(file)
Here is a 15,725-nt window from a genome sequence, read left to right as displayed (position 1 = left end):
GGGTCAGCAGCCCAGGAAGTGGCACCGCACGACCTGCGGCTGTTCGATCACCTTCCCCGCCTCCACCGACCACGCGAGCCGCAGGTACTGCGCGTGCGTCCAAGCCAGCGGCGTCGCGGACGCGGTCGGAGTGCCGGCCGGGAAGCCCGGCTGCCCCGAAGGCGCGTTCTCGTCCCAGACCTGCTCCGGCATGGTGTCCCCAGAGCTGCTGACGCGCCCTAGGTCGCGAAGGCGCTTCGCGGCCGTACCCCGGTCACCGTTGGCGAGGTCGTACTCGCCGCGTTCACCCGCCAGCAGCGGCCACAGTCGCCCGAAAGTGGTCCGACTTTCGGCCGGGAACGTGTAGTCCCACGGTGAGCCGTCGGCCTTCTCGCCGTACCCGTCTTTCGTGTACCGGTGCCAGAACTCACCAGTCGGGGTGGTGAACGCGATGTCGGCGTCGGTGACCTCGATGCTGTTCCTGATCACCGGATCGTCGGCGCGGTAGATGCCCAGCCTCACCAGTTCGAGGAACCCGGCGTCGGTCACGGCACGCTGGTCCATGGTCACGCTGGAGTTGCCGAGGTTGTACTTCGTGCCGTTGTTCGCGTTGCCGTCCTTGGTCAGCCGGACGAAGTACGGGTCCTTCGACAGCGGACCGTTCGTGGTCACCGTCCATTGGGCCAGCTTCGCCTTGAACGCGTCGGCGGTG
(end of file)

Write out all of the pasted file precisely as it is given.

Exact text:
Here is a 15,725-nt window from a genome sequence, read left to right as displayed (position 1 = left end):
GGGTCAGCAGCCCAGGAAGTGGCACCGCACGACCTGCGGCTGTTCGATCACCTTCCCCGCCTCCACCGACCACGCGAGCCGCAGGTACTGCGCGTGCGTCCAAGCCAGCGGCGTCGCGGACGCGGTCGGAGTGCCGGCCGGGAAGCCCGGCTGCCCCGAAGGCGCGTTCTCGTCCCAGACCTGCTCCGGCATGGTGTCCCCAGAGCTGCTGACGCGCCCTAGGTCGCGAAGGCGCTTCGCGGCCGTACCCCGGTCACCGTTGGCGAGGTCGTACTCGCCGCGTTCACCCGCCAGCAGCGGCCACAGTCGCCCGAAAGTGGTCCGACTTTCGGCCGGGAACGTGTAGTCCCACGGTGAGCCGTCGGCCTTCTCGCCGTACCCGTCTTTCGTGTACCGGTGCCAGAACTCACCAGTCGGGGTGGTGAACGCGATGTCGGCGTCGGTGACCTCGATGCTGTTCCTGATCACCGGATCGTCGGCGCGGTAGATGCCCAGCCTCACCAGTTCGAGGAACCCGGCGTCGGTCACGGCACGCTGGTCCATGGTCACGCTGGAGTTGCCGAGGTTGTACTTCGTGCCGTTGTTCGCGTTGCCGTCCTTGGTCAGCCGGACGAAGTACGGGTCCTTCGACAGCGGACCGTTCGTGGTCACCGTCCATTGGGCCAGCTTCGCCTTGAACGCGTCGGCGGTG